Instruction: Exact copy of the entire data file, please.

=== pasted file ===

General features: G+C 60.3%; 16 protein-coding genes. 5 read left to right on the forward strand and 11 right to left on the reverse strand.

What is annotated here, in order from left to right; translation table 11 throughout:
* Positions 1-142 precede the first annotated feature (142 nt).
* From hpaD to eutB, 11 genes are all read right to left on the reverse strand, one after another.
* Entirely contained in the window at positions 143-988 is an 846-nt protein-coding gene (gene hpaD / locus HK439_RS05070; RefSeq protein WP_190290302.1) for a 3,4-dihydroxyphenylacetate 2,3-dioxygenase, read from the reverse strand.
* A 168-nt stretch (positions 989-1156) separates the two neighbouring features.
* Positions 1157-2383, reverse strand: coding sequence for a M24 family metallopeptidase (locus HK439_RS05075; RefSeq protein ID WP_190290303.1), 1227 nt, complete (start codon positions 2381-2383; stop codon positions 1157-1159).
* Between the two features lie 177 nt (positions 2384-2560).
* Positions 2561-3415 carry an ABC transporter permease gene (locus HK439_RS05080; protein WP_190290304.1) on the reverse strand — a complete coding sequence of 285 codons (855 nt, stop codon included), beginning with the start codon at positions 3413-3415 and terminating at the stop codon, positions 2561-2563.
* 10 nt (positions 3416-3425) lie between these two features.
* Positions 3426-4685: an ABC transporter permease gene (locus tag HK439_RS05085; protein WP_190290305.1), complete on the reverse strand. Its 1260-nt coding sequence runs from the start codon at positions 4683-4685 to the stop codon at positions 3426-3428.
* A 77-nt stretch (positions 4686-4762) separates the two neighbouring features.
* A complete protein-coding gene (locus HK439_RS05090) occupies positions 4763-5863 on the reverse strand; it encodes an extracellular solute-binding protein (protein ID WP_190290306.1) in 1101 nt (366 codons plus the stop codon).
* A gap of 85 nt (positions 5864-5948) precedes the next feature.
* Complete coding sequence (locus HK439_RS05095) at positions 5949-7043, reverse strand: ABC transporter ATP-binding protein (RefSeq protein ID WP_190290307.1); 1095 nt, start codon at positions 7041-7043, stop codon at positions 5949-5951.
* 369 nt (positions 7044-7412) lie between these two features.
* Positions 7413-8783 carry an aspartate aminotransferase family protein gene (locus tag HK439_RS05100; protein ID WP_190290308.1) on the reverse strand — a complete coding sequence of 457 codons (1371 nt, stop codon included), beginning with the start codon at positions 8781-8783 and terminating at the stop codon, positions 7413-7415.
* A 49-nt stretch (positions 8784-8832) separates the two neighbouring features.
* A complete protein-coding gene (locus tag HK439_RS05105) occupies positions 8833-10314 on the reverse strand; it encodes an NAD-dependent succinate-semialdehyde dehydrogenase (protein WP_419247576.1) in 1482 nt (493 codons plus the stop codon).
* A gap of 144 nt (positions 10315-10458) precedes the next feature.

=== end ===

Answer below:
General features: G+C 60.3%; 16 protein-coding genes. 5 read left to right on the forward strand and 11 right to left on the reverse strand.

What is annotated here, in order from left to right; translation table 11 throughout:
* Positions 1-142 precede the first annotated feature (142 nt).
* From hpaD to eutB, 11 genes are all read right to left on the reverse strand, one after another.
* Entirely contained in the window at positions 143-988 is an 846-nt protein-coding gene (gene hpaD / locus HK439_RS05070; RefSeq protein WP_190290302.1) for a 3,4-dihydroxyphenylacetate 2,3-dioxygenase, read from the reverse strand.
* A 168-nt stretch (positions 989-1156) separates the two neighbouring features.
* Positions 1157-2383, reverse strand: coding sequence for a M24 family metallopeptidase (locus HK439_RS05075; RefSeq protein ID WP_190290303.1), 1227 nt, complete (start codon positions 2381-2383; stop codon positions 1157-1159).
* Between the two features lie 177 nt (positions 2384-2560).
* Positions 2561-3415 carry an ABC transporter permease gene (locus HK439_RS05080; protein WP_190290304.1) on the reverse strand — a complete coding sequence of 285 codons (855 nt, stop codon included), beginning with the start codon at positions 3413-3415 and terminating at the stop codon, positions 2561-2563.
* 10 nt (positions 3416-3425) lie between these two features.
* Positions 3426-4685: an ABC transporter permease gene (locus tag HK439_RS05085; protein WP_190290305.1), complete on the reverse strand. Its 1260-nt coding sequence runs from the start codon at positions 4683-4685 to the stop codon at positions 3426-3428.
* A 77-nt stretch (positions 4686-4762) separates the two neighbouring features.
* A complete protein-coding gene (locus HK439_RS05090) occupies positions 4763-5863 on the reverse strand; it encodes an extracellular solute-binding protein (protein ID WP_190290306.1) in 1101 nt (366 codons plus the stop codon).
* A gap of 85 nt (positions 5864-5948) precedes the next feature.
* Complete coding sequence (locus HK439_RS05095) at positions 5949-7043, reverse strand: ABC transporter ATP-binding protein (RefSeq protein ID WP_190290307.1); 1095 nt, start codon at positions 7041-7043, stop codon at positions 5949-5951.
* 369 nt (positions 7044-7412) lie between these two features.
* Positions 7413-8783 carry an aspartate aminotransferase family protein gene (locus tag HK439_RS05100; protein ID WP_190290308.1) on the reverse strand — a complete coding sequence of 457 codons (1371 nt, stop codon included), beginning with the start codon at positions 8781-8783 and terminating at the stop codon, positions 7413-7415.
* A 49-nt stretch (positions 8784-8832) separates the two neighbouring features.
* A complete protein-coding gene (locus tag HK439_RS05105) occupies positions 8833-10314 on the reverse strand; it encodes an NAD-dependent succinate-semialdehyde dehydrogenase (protein WP_419247576.1) in 1482 nt (493 codons plus the stop codon).
* A gap of 144 nt (positions 10315-10458) precedes the next feature.